The Financial Planner Flowchart

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VinTek
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The Financial Planner Flowchart

Postby VinTek » Wed Jan 02, 2013 2:04 pm

Thought this flowchart by BusinessWeek was neat. While I don't entirely agree with everything it says, I think it's a good starting point for newbies who I'd expect would modify its advice as they became more savvy about personal finance.

peachy
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Re: The Financial Planner Flowchart

Postby peachy » Thu Jan 03, 2013 5:22 am

Good find!
Happy New Year, VinTek!

VinTek
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Re: The Financial Planner Flowchart

Postby VinTek » Thu Jan 03, 2013 6:35 am

peachy wrote:Good find!
Happy New Year, VinTek!

Thanks, Peachy. I find it a decent starting place for folks who don't know where to start. But as we all know, the hardest part is execution.

brad
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Re: The Financial Planner Flowchart

Postby brad » Thu Jan 03, 2013 7:02 am

This is indeed a great roadmap. Of course there are oversimplifications and questionable rules of thumb (unavoidable with something like this), but perhaps the most damaging is the one on stocks vs. bonds: it doesn't account for the fact that many of us will be living in retirement for 25-30 years or more, which gives a portion of our nest egg a long time to continue to grow. By shifting so much of it into cash a few years before you retire, you may increase the risk that you'll outlive your savings.

The other rule of thumb I'd quibble with is the "Will that be enough to retire on" bar chart. It's hard to know all of the assumptions that lie behind those figures, but some people could get by on much less, others will need much more. For example, if you retire at 55 with only 5 times your salary in the bank and you live until you're 95, you're going to have to be awfully frugal during your 40 years of retirement.

VinTek
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Re: The Financial Planner Flowchart

Postby VinTek » Thu Jan 03, 2013 8:28 am

brad wrote:This is indeed a great roadmap. Of course there are oversimplifications and questionable rules of thumb (unavoidable with something like this), but perhaps the most damaging is the one on stocks vs. bonds: it doesn't account for the fact that many of us will be living in retirement for 25-30 years or more, which gives a portion of our nest egg a long time to continue to grow. By shifting so much of it into cash a few years before you retire, you may increase the risk that you'll outlive your savings.

The other rule of thumb I'd quibble with is the "Will that be enough to retire on" bar chart. It's hard to know all of the assumptions that lie behind those figures, but some people could get by on much less, others will need much more. For example, if you retire at 55 with only 5 times your salary in the bank and you live until you're 95, you're going to have to be awfully frugal during your 40 years of retirement.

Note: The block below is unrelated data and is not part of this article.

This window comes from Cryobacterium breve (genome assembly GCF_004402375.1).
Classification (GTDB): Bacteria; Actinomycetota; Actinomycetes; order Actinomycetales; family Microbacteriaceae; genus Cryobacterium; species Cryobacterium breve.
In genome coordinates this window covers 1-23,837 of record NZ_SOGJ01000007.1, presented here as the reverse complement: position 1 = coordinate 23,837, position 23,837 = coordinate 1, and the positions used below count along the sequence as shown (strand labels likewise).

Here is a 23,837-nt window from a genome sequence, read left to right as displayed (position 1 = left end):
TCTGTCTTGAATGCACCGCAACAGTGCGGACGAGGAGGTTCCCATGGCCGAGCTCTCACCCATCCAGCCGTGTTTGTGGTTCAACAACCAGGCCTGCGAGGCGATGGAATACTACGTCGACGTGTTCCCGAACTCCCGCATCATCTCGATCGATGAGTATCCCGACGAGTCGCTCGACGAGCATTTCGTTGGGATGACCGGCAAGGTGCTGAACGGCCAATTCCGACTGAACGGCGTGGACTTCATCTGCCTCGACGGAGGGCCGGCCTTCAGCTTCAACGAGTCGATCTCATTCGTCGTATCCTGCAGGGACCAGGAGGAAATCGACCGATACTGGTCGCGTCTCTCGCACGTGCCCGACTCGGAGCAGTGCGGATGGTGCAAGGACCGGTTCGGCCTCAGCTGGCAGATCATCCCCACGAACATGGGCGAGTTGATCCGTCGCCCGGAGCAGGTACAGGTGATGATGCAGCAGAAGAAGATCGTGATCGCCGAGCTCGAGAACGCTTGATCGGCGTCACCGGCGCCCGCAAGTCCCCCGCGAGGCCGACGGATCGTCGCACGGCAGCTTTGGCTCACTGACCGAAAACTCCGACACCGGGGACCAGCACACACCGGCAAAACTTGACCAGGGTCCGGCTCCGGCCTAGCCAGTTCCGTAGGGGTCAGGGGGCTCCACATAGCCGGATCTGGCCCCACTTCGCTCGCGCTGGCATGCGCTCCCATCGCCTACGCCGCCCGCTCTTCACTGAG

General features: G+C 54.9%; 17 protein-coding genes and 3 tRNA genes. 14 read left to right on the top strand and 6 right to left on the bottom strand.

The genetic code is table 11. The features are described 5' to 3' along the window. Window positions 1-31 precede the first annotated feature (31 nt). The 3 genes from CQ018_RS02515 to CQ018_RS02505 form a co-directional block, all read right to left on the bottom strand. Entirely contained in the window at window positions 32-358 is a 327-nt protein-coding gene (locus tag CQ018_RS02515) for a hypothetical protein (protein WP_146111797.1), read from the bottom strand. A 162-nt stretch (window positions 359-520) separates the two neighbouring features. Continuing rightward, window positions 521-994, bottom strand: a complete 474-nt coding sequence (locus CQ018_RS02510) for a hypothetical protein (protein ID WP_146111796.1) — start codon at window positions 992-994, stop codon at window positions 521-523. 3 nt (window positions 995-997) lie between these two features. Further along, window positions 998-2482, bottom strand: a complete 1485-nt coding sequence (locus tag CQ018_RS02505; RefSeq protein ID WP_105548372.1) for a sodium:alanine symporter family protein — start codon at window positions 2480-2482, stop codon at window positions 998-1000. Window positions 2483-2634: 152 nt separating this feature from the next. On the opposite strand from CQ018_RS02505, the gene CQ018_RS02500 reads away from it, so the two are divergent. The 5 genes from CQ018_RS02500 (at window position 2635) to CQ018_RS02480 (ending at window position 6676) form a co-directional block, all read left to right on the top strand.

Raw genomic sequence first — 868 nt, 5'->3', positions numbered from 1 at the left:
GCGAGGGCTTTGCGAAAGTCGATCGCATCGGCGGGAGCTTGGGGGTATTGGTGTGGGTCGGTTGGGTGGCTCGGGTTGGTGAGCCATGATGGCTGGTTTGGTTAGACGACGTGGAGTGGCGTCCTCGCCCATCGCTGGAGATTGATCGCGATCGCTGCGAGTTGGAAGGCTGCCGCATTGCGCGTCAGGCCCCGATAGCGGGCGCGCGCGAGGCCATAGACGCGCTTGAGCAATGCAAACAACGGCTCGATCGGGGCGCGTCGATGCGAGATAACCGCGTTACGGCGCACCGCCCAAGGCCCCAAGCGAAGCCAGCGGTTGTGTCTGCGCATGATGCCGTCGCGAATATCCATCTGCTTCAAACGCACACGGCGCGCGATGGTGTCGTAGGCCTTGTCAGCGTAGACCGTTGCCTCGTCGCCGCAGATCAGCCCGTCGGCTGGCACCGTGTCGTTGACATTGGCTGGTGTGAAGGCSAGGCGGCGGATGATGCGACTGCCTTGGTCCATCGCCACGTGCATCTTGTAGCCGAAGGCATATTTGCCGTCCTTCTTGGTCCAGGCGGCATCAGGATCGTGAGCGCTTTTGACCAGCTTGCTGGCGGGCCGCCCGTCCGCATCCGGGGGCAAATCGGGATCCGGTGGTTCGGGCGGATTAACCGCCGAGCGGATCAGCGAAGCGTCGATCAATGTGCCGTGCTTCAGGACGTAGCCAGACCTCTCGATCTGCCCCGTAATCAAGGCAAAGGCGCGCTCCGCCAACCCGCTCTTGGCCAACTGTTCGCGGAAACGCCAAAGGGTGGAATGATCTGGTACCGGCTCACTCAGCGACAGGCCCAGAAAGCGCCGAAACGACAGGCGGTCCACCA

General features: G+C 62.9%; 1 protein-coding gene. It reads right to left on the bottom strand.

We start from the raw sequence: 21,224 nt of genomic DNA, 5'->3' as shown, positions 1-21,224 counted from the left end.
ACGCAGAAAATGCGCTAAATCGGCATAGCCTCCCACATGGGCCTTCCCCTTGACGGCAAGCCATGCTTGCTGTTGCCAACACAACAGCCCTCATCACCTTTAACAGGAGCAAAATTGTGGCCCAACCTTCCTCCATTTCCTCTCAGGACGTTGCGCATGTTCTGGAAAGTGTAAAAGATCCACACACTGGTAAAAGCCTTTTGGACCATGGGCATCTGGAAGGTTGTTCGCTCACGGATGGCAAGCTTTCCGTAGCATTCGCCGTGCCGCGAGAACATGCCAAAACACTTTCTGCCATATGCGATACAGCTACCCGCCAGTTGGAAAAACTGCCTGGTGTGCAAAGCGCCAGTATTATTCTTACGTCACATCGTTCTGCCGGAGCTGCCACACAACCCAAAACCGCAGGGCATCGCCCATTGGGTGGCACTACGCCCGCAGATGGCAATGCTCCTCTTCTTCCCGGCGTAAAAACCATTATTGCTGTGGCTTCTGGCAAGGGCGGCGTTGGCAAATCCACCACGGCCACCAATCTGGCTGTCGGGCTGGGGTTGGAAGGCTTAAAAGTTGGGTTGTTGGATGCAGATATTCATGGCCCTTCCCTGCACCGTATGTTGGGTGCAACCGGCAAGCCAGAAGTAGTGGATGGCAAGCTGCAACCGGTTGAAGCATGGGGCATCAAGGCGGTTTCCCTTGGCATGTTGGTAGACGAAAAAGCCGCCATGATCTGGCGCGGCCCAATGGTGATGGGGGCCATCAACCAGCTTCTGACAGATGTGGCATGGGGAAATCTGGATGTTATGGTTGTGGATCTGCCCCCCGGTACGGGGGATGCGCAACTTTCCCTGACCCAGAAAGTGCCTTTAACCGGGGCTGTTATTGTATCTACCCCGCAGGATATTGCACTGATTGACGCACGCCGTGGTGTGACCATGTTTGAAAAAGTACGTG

I agree with both of your points. I really consider the flowchart a great starting point for asking the right questions about one's own future and goals. Also, it might be enough to get some people started. The worst action one can take isn't following the flowchart -- it's complete inaction.

Bichon Frise
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Re: The Financial Planner Flowchart

Postby Bichon Frise » Thu Jan 03, 2013 8:28 am

my biggest quibble, and I understand this is a case-by-case thing, is that all debt is to be wiped out before one takes advantage of an employer 401k match. While someone with their head below the water probably should pass on the match, those still treading water would be wise to take advantage of it, imo of course.

The rest are just general "rules" of thumb and I can think of a billion examples for each why the rule isn't valid, but that is why it is a rule of thumb.
Bichon Frise

"If you only have 1 year to live, move to Penn...as it will seem like an eternity."

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VinTek
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Re: The Financial Planner Flowchart

Postby VinTek » Thu Jan 03, 2013 8:49 am

Bichon Frise wrote:my biggest quibble, and I understand this is a case-by-case thing, is that all debt is to be wiped out before one takes advantage of an employer 401k match. While someone with their head below the water probably should pass on the match, those still treading water would be wise to take advantage of it, imo of course.

The rest are just general "rules" of thumb and I can think of a billion examples for each why the rule isn't valid, but that is why it is a rule of thumb.

Totally agree with you. But the limitation of flowcharts like this are that in order to keep them from being mired in complexity, boxes are confined to yes/no exits. If you start putting exits that say "yes, but..." you wind up with a terrible mess. That said, I stand by my prior statement that it's a great starting point for asking the right questions.


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